AHPA Says HHS Secretary Could Rescue Vinpocetine as Dietary Supplement

Even if vinpocetine was first studied as a drug, the substance could still meet the definition of a dietary supplement under a narrow exception in the law that has never been invoked by the Secretary of Health and Human Services.

Josh Long, Associate editorial director, Natural Products Insider

November 9, 2016

3 Min Read
AHPA Says HHS Secretary Could Rescue Vinpocetine as Dietary Supplement

In 1981, vinpocetine was authorized for investigation as a new drug by FDA. Later in the mid- and late-1980s, trade, medical and newspaper articles reported on clinical studies of vinpocetine for the treatment of such conditions as dementia and central nervous system degenerative disorders, according to FDA.

The agency relied on the facts above—and a drug clause in federal law—to support its tentative conclusion announced in September that an ingredient sold in hundreds of supplement brands—vinpocetine—is excluded from the definition of a dietary supplement.

But in comments filed Monday with FDA, the American Herbal Products Association (AHPA) pointed out the law grants the Secretary of Health and Human Services (HHS) authority to create an exception to the drug-related exclusion.

“Given the present circumstances—that vinpocetine has been the subject of five NDI [new dietary ingredient] notifications on which FDA expressed no significant concerns or objections and that the ingredient is currently broadly sold—AHPA believes that vinpocetine should be recognized as a reasonable subject for the exception allowed for under the law," the trade association said in comments submitted by its president, Michael McGuffin, and Anthony Young, general counsel to AHPA and a partner with the law firm Kleinfeld, Kaplan and Becker LLP.

The 1994 Dietary Supplement Health and Education Act (DSHEA) generally excludes an article from the definition of a dietary supplement if the following elements have been satisfied:

·         Before it was marketed as a supplement or food, the article was first “authorized for investigation as a new drug;"

·         Pursuant to such authorization, “substantial clinical investigations have been instituted;"

·          And “the existence of such investigations has been made public."

FDA tentatively determined vinpocetine meets the criteria above. The ingredient was the subject of five NDI notifications in the 1990s, several years after vinpocetine was authorized for investigation as a new drug in 1981.

Still, vinpocetine could meet the definition of a dietary supplement under a narrow exception in the law: if HHS Secretary Sylvia Mathews Burwell, in her discretion, “issued a regulation, after notice and comment, finding that the article would be lawful under this chapter."

The HHS Secretary has never used such authority in DSHEA’s 22-year history, AHPA observed.

AHPA recommended FDA encourage the HHS Secretary to commence a rulemaking to declare vinpocetine lawful if vinpocetine is otherwise found to have met the definition of a dietary ingredient. But FDA has tentatively concluded otherwise—potentially spoiling the slim chance that Burwell would consider a rulemaking to keep vinpocetine supplements on the market.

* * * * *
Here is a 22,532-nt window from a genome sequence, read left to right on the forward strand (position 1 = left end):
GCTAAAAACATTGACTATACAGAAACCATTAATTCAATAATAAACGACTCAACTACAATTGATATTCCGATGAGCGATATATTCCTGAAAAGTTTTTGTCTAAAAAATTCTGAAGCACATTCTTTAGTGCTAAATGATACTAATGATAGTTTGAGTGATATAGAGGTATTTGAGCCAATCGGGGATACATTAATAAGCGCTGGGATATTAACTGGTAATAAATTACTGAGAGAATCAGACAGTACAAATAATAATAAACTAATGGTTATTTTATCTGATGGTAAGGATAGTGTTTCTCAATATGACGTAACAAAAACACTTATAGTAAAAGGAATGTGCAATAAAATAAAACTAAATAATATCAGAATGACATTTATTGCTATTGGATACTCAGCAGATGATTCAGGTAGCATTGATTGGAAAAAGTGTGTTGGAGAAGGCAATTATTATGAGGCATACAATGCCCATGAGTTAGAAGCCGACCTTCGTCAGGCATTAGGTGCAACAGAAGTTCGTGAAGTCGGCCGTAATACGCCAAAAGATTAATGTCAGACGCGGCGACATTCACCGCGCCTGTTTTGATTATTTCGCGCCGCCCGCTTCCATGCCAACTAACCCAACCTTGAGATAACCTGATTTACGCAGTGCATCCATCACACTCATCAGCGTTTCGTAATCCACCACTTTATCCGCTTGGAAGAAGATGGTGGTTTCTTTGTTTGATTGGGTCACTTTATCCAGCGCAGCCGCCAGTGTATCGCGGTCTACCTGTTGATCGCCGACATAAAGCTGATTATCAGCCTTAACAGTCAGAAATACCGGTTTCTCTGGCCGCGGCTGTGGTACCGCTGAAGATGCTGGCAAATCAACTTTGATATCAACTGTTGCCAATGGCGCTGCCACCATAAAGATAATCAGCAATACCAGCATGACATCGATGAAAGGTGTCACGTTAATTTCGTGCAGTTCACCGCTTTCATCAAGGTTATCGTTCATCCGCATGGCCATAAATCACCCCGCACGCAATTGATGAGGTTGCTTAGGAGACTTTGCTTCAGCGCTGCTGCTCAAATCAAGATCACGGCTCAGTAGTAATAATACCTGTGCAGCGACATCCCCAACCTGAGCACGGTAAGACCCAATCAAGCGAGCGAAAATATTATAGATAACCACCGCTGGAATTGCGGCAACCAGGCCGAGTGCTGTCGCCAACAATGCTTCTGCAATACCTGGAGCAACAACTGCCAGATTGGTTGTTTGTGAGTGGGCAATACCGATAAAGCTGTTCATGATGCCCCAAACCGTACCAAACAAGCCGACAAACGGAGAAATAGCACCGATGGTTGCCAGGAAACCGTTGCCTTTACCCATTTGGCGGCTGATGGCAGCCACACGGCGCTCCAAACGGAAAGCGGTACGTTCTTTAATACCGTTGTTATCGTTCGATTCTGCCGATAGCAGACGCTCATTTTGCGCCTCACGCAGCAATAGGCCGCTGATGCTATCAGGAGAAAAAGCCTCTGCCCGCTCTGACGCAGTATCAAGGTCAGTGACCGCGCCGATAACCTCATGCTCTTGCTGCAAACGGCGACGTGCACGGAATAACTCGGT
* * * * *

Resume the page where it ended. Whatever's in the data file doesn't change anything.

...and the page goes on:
In its Sept. 7, 2016 Federal Register notice, FDA described vinpocetine as “a synthetic compound, derived from vincamine, an alkaloid found in the Vinca minor plant, or tabersonine, an alkaloid found in Voacanga seeds."

However, AHPA encouraged FDA to explain that vinpocetine would qualify as a dietary ingredient if it is marketed as a food ingredient today or included as one in the future. The trade association requested FDA clarify that while the agency did not find evidence vinpocetine was used as a food, “such use was possibly overlooked or could come into use in the future."

About the Author(s)

Josh Long

Associate editorial director, Natural Products Insider, Informa Markets Health and Nutrition

Josh Long directs the online news, feature and op-ed coverage at Natural Products Insider, which targets the health and wellness industry. He has been reporting on developments in the dietary supplement industry for over a decade, with a focus on regulatory issues, including at the Food and Drug Administration.

He has moderated and/or presented at industry trade shows, including SupplySide East, SupplySide West, Natural Products Expo West, NBJ Summit and the annual Dietary Supplement Regulatory Summit.

Connect with Josh on LinkedIn and ping him with story ideas at [email protected]

Education and previous experience

Josh majored in journalism and graduated from Arizona State University the same year "Jake the Snake" Plummer led the Sun Devils to the Rose Bowl against the Ohio State Buckeyes. He also holds a J.D. from the University of Wyoming College of Law, was admitted in 2008 to practice law in the state of Colorado and spent a year clerking for a state district court judge.

Over more than a quarter century, he’s written on various topics for newspapers and business-to-business publications – from the Yavapai in Arizona and a controversial plan for a nuclear-waste incinerator in Idaho to nuanced issues, including FDA enforcement of the Dietary Supplement Health and Education Act of 1994 (DSHEA).

Since the late 1990s, his articles have been published in a variety of media, including but not limited to, the Cape Cod Times (in Massachusetts), Sedona Red Rock News (in Arizona), Denver Post (in Colorado), Casper Star-Tribune (in Wyoming), now-defunct Jackson Hole Guide (in Wyoming), Colorado Lawyer (published by the Colorado Bar Association) and Nutrition Business Journal.

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